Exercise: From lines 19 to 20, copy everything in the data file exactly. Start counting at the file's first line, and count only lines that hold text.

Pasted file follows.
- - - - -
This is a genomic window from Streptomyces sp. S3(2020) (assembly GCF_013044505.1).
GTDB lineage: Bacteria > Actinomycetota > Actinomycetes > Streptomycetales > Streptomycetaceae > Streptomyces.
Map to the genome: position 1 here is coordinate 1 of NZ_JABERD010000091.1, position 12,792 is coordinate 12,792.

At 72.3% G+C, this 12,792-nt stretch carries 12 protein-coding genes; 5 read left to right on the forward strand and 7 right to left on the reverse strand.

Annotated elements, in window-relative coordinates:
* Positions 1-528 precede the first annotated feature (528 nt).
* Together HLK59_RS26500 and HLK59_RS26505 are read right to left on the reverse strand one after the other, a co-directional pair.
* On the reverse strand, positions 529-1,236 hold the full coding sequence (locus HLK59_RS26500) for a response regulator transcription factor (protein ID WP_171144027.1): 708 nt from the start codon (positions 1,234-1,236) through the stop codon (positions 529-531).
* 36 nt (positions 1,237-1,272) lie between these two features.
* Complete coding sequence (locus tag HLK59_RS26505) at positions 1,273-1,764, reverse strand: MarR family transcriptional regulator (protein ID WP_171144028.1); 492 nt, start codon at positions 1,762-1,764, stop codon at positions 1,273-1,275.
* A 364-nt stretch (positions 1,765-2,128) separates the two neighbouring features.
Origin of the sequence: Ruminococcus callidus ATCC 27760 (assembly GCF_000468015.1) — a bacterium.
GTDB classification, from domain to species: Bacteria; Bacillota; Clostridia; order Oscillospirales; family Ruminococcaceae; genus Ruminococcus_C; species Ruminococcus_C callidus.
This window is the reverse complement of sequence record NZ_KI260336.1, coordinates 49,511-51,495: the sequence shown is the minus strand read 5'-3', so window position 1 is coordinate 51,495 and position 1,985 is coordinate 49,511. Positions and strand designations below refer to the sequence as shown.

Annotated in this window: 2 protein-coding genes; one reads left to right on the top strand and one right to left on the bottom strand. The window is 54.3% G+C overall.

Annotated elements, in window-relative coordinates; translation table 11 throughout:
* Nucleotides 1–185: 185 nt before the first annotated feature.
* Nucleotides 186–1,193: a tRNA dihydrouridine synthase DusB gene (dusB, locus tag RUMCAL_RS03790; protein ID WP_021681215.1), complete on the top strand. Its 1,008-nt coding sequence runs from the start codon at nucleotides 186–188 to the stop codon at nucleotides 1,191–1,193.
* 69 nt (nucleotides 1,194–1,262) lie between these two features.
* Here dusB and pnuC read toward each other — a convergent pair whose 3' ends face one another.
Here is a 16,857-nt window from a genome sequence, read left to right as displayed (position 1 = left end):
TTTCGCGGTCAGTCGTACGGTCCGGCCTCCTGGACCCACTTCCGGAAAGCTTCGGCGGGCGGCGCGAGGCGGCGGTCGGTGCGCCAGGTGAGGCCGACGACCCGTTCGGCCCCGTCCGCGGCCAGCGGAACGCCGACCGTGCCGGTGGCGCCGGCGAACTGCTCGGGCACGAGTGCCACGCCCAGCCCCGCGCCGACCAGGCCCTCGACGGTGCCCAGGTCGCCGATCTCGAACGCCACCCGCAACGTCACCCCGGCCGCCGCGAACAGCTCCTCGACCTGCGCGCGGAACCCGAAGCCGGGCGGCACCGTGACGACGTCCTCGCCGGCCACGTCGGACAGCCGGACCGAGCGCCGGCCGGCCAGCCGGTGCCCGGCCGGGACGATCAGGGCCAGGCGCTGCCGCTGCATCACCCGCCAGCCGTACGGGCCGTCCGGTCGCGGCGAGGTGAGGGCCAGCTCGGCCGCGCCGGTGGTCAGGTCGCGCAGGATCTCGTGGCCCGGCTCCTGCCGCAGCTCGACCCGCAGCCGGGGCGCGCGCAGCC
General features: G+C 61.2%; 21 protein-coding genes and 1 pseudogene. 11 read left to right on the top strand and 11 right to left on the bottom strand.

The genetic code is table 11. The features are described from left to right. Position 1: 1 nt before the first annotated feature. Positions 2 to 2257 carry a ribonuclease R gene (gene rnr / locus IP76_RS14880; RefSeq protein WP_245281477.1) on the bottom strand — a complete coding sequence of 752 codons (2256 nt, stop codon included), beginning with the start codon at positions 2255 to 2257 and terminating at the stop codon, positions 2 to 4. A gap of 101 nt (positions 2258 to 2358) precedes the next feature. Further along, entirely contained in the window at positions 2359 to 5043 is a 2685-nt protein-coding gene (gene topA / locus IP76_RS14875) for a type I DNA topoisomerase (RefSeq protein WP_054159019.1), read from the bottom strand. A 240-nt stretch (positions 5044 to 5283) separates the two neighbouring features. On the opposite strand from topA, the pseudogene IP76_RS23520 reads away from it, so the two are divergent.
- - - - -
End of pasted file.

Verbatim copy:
* 69 nt (nucleotides 1,194–1,262) lie between these two features.
* Here dusB and pnuC read toward each other — a convergent pair whose 3' ends face one another.